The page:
Sometimes, if there's a special project happening - e.g. developing a platform or renovating a property, then a separate file for those expenses is really important as it allows you to keep an eye on your costs. And if you're doing it on behalf of a client, it allows you to invoice costs quickly.

It does depend on your business, but as with most things, the simpler you can keep it, the better.

3. IMPORTANT DATA

For our company I keep all the important stuff in one section of my planner - all the ID numbers, bank account numbers, phone numbers and memberships. I also have a page with employee details and wages calculations, superannuation details etc. I need to refer to this stuff constantly, so it's easy to have a nice little summary I can quickly refer to, rather than going through those folders all the time.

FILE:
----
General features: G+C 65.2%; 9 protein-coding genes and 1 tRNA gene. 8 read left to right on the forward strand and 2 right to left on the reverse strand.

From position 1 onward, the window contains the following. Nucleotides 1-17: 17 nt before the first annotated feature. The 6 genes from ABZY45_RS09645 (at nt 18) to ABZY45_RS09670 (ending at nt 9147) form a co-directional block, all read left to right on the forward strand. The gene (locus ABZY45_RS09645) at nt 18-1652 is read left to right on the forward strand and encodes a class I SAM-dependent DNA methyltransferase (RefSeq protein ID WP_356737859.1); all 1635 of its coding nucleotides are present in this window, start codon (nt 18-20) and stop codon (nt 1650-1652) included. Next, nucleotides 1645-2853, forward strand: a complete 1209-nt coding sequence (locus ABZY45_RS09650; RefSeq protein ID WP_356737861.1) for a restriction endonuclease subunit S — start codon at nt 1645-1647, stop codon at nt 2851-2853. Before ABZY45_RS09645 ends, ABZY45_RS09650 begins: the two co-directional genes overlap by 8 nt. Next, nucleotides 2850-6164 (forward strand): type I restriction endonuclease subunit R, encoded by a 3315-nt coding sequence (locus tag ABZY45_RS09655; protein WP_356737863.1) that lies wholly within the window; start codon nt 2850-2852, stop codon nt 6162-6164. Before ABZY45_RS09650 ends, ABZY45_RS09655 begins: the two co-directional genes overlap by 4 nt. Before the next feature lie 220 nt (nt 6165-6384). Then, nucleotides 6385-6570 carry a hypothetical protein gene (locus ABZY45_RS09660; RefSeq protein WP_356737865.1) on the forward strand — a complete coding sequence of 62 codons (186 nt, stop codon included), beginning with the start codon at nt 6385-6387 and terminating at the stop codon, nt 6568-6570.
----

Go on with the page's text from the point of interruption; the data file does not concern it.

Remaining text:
4. KEEP PAPER COPIES

I know it's 2017. And I know everything is in the cloud. But it only takes clicking one dodgy email to completely corrupt your computer and all the connected hard drives and USB's. I know this because it happened in our office earlier this year - that email apparently came from a well known power company, we thought it was for us, and then hundreds of documents were just gone. It created so many problems, and we had to refer to all the printed hard copies. So, if it's important - leases, contracts, insurance policies, assessment notices - make sure you print it!


So there we go! I hope that helps you get organized this financial year - you'll find doing your paperwork is a breeze with this simple system :)

If you're looking for more posts on getting organized, just scroll down to the suggested posts below - and don't forget to sign up to my newsletter along the way :)

All the best,

Eliza.